Why You (Almost) Never Want to Buy Half-Day Lift Tickets
By Matt Myers
The issue here is one of poor assumptions. When people think of a half day ticket, they assume that they’re half price or maybe just a little more than half price. This is hardly the case.
The biggest full day : half day discount is the Aspen/Snowmass/Buttermilk/Aspen Highlands ticket at 29% off their adult full day price. But they have a lot of room to give in an already hefty $119/day.
The worst going is Winter Park, where half day lift tickets are $99 this week, which is only 9% off their $109 full day price. Not a great deal there.
So we called around to all of the resorts (or went online for those who were hard to get in touch with), and got the window rate for Adult One Day Passes and Adult Half Day passes for Wednesday January 29. The results are posted in the grid below. Keep in mind that prices change daily, so this table—while accurate today—is likely to be a couple dollars off either direction, depending on when you get to the window.
But, as we will discuss after the table below, you don’t want to find yourself in the half day market anyway.
|Ski Resort||Window Rate||Half Day||Percent Off||Time Available|
* Offer 1/4 day passes starting at 200p
** Price includes their 4% mountain tax
*** 1/2 days seem to be available only on Sundays, but we couldn’t get a hold of anyone to confirm. But if you want to hear something pretty funny, call their ticket office after hours. You’ll love the recording: 970-259-3711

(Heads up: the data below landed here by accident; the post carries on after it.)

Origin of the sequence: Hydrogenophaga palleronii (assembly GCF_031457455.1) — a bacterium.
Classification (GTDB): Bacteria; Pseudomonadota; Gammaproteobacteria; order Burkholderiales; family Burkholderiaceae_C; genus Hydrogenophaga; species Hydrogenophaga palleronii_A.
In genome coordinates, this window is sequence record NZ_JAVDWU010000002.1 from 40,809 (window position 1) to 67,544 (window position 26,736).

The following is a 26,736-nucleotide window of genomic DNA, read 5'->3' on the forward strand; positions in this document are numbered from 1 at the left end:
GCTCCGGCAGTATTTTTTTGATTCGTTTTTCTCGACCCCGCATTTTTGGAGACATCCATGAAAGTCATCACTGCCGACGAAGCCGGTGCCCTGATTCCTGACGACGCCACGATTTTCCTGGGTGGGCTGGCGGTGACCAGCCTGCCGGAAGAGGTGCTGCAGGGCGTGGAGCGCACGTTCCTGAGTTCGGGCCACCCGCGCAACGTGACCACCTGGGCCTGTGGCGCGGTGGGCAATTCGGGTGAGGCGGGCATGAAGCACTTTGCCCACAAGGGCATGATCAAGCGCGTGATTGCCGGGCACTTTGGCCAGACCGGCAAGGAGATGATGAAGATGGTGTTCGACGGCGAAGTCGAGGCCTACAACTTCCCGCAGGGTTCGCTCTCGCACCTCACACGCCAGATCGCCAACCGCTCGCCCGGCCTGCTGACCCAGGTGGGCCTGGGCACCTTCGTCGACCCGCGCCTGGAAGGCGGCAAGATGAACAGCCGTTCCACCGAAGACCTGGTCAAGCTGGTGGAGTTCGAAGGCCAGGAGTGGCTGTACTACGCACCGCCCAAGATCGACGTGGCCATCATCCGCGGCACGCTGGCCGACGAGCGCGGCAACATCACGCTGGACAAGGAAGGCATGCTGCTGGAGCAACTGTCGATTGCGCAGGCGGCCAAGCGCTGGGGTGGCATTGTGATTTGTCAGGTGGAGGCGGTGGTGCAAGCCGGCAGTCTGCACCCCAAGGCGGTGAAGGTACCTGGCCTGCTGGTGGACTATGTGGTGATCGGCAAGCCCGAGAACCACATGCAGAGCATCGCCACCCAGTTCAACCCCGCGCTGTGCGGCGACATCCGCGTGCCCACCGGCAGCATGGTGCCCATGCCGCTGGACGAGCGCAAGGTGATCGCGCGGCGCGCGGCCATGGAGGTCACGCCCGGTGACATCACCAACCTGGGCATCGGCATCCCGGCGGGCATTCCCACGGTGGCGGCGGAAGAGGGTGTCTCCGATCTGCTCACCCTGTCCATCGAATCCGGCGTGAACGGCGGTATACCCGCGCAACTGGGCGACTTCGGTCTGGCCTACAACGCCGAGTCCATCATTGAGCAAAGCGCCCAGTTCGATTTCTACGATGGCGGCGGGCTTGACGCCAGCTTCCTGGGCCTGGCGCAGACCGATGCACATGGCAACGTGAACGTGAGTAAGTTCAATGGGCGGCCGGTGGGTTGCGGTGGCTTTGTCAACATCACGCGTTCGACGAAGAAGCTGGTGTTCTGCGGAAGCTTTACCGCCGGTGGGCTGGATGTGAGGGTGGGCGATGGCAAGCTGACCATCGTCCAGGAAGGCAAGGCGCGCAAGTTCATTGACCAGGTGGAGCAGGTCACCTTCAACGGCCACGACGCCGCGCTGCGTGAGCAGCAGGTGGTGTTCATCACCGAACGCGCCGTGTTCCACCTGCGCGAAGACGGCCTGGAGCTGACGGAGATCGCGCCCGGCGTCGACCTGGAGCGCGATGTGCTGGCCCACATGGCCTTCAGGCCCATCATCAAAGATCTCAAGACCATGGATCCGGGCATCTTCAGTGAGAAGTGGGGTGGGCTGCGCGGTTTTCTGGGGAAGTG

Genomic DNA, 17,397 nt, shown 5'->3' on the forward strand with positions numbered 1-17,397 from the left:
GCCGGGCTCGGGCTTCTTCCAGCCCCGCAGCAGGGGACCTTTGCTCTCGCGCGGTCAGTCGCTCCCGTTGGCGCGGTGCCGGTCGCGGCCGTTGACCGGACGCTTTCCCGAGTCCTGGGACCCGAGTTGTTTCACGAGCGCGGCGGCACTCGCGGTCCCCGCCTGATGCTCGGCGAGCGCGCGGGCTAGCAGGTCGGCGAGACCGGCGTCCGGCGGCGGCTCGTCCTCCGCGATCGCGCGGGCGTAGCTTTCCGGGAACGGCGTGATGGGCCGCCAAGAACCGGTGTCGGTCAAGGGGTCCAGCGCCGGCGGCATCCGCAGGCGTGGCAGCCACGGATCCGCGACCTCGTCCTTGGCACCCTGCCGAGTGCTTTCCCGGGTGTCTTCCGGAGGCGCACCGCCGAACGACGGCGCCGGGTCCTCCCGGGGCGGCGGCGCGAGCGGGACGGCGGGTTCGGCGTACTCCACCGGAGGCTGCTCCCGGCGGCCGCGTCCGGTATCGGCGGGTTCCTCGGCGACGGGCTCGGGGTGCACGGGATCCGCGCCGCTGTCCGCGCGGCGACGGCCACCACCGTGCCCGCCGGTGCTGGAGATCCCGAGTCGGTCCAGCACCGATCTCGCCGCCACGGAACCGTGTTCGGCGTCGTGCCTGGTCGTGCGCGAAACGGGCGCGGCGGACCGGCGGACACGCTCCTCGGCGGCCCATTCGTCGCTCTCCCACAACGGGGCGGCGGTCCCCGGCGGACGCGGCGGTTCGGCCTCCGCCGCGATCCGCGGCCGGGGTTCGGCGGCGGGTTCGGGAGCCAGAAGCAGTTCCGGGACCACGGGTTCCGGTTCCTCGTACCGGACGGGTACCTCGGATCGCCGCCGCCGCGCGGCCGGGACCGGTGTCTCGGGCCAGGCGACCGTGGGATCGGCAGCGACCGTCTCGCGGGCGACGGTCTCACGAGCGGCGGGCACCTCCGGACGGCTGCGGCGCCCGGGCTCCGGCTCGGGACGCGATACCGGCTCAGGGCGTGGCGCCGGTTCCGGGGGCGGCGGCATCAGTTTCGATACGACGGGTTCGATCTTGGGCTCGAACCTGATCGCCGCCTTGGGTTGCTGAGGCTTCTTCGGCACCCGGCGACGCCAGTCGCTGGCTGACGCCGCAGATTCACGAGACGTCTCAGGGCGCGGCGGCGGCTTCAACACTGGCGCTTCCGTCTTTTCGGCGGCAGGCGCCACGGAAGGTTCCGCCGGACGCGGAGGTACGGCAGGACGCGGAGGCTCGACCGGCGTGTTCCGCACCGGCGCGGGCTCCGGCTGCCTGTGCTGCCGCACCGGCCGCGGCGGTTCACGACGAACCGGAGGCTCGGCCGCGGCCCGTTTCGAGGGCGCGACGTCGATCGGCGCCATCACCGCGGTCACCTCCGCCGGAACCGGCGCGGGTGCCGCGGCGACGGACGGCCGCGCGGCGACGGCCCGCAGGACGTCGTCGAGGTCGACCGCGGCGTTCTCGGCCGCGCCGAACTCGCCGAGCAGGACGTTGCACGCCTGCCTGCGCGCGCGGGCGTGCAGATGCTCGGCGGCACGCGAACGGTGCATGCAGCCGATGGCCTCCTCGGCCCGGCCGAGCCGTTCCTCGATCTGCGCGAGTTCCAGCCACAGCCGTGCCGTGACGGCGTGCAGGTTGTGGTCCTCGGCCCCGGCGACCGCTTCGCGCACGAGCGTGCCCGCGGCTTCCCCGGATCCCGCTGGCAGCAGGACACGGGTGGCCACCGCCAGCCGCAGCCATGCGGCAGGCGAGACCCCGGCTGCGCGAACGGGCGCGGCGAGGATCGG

**** Offer morning and afternoon 1/2 days plus 1/4 days
When NOT to Buy 1/2 Day Lift Tickets
The biggest decision-making error occurs within an hour of 1/2 day passes going on sale. Let’s say it’s 11:30, and you think if you just wait another hour, you can save $15 bucks. Here are just some of the many reasons why this is dumb:
- You came there to ski. Just start skiing. Yes, you are SAVING $15, but you are COSTING yourself an hour of skiing. If you only ski 4-5 days/year, you don’t want to waste it trying to be Dave Ramsey.
- You don’t ski at resorts because it’s cheap, low-maintenance fun. It’s expensive. It’s REALLY expensive. You didn’t get all your gear together, drive all the way up to the slopes, park, take a bus, walk to the lifts, and think “I’ll just wait a little bit. Save some money.” You want a cheap hobby? Take up running.
- If you have to wait an hour, what are you going to do? Probably shop or buy a coffee or have a snack or a beer. You’re not going to sit there and read a book. So that time is going to cost you money anyway. Worse yet, if you get something to drink, you increase the chances that you’ll need to stop to pee, further limiting your already creased time to ski.
When TO BUY 1/2 Day Lift Tickets
Pretty straightforward and obvious, but since we are already having this discussion, it seems like we just need to say it:
- It’s already after 12:30 when you arrive to the ticket window.
- If you have to wait less than 10 minutes before they go on sale.
- When you’re skiing Keystone. Keystone has night skiing included in a full day ticket, so for $90 ($19 off the full day price), you can ski from 1200 to 800p. Or the same amount of time at any other resort paying full price.
Hopefully, these tips will help you to make the best decisions with your time on our glorious mountains. But fear not if you ski and ride in another state. Our serious wisdom will travel to you across state lines and international waters.